4. Save a transaction record and send it to your supplier

For unknown reasons, Chinese account managers are allergic to checking their own bank accounts, and tracing payments made by their customers. For this reason, they want you to send them a so-called ‘payment record’. This is not a formal document, but could be anything that shows the following details:

  • Beneficiary name
  • Beneficiary address
  • Bank account number
  • Transaction Date
  • Paid Amount

In most cases, a print screen of your internet bank will do.

What can I do if something goes wrong with the Telegraphic transfer (T/T) payment?

In case you manage to type in the wrong beneficiary information, there are two things you can do: a. Wait for the money to be returned to your bank account. This can, however, take up to three weeks. b. Contact your bank and submit the correct bank account details. This will cost you, but could save you several weeks.

rmb cash

Can I make international wire transfers in Chinese Yuan (RMB)?

Paying suppliers using RMB, from outside of China, is not available in most countries. There are some exceptions though, such as Switzerland.

It’s possible that RMB payments will become widely available at some point in the future, but the US Dollar reigns supreme in international trade for now.

Can I pay my supplier using a service like TransferMate or TransferWise?

Yes, cross border wire transfer services can be used to pay suppliers in China, and other countries in Asia. Using services like TransferMate or TransferWise can help you save hundreds of dollars per transaction, as banks normally charge around 3 to 5% – while these services often charge less than 1%.

  • Supplier email
  • Supplier company name
  • Business license number
  • Bank account number
  • Bank address
  • Bank
  • SWIFT Code

Can I save money by opening a bank account in Hong Kong?

Wire transfer fees from Hong Kong to Mainland China tend to be somewhat lower, compared to international wire transfers. However, opening a Hong Kong bank account normally requires that you setup a Hong Kong company.

While you can setup a simple postbox company, the yearly maintenance costs will likely cost you far more than you’ll save on bank fees.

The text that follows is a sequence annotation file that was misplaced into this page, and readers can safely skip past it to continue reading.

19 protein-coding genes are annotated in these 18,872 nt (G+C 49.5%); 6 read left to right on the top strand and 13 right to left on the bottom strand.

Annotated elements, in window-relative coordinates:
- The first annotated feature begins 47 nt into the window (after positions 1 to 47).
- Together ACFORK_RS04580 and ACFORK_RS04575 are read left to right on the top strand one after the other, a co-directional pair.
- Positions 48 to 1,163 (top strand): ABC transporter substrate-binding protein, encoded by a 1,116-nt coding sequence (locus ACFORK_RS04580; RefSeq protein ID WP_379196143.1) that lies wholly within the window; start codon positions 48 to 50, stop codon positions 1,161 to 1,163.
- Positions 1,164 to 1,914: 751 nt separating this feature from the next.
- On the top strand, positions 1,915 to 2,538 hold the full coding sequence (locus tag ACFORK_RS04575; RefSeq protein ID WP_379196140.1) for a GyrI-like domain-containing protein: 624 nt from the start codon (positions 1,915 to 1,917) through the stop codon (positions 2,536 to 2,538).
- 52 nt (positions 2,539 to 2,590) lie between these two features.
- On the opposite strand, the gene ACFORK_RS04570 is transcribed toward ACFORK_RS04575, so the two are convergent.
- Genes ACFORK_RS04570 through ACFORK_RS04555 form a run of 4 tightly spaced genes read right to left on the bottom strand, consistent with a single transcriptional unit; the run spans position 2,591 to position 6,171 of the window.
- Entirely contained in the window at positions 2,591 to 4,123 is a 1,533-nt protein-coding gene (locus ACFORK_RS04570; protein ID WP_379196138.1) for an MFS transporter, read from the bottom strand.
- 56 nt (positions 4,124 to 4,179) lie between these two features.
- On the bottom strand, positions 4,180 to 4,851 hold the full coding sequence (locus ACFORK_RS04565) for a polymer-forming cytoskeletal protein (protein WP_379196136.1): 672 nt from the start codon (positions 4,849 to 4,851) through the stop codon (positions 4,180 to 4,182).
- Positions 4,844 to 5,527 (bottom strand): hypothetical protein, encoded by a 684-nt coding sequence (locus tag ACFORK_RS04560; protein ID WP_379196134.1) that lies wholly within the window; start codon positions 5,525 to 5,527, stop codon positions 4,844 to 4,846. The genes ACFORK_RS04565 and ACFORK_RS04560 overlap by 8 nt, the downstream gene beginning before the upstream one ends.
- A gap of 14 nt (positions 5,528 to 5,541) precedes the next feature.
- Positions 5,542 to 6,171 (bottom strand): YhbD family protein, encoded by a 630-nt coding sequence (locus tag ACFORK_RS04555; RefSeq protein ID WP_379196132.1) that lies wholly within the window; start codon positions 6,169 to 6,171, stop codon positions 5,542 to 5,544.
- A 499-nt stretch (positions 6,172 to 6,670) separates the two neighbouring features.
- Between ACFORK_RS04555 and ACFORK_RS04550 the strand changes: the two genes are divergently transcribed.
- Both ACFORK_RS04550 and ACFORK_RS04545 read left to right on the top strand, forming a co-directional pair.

In addition, TransferMate and TransferWise already offer lower international wire transfer fees than Hong Kong banks. In other words, it’s probably worth it.

Do you have more to share about Telegraphic Transfer (T/T) payments to suppliers in Asia?

Maybe we missed something, or perhaps you have personal experiences to share with us and our readers? We’d love to hear from you. Simply write a comment, using the form below. We read and reply to every single comment.

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    21 Responses to “How to Make a Telegraphic Transfer (T/T) to a Chinese Supplier”

    1. Renaud May 16, 2016 at 7:37 pm #

      I agree that sending money to a private bank account is not good. But maybe one should distinguish between two situations:
      – It is not very frequent when ordering a batch of products. For anything above 500 USD, I would very strongly suggest to pay only company accounts.
      – It is quite frequent when ordering samples. The supplier wants to keep paperwork to a minimum, and also (usually) evade tax. But I often advise to push the supplier for a payment to their bank account, at least the first time you buy samples. It confirms the fact that they do have a company and you can send money to that company once you place a bigger order.

      • ChinaImportal May 23, 2016 at 5:37 am #

        Hi Renaud,

        As usual, I can only agree with you.

      • Boris June 1, 2016 at 2:34 pm #

        Hi Renaud,

        Good idea about paying for sample to supplier’s bank account. Despite high wiring fee you can actually have peace of mind that youy are sending to real company and if it’s real company know their bank account number. This is a good risk management move than paying for sample by other means and then worrying how bank account payment would go for large order.

        I tried to send confirmed PO to supplier’s fax number because it is just another way of communication that can be handy if there’s a lack of response from them or their communication channels were hacked. In this case fax would be way to go to confirm their correct bank account and compare with one in email.

        After failed fax attempts I called the number and heard music on hold which gave me impression it’s actual service line. I was told by one of reps that faxing in China is domestic and doesn’t accept faxes from outisde. I am not sure how true this is though.

    2. William June 2, 2017 at 6:18 am #

      I went to the company in China to make deposit but after I left they want payment to sent to personal account of the General Manager because they have issue with their dollar account. I took the National ID card of the boss but am not convice. What do I do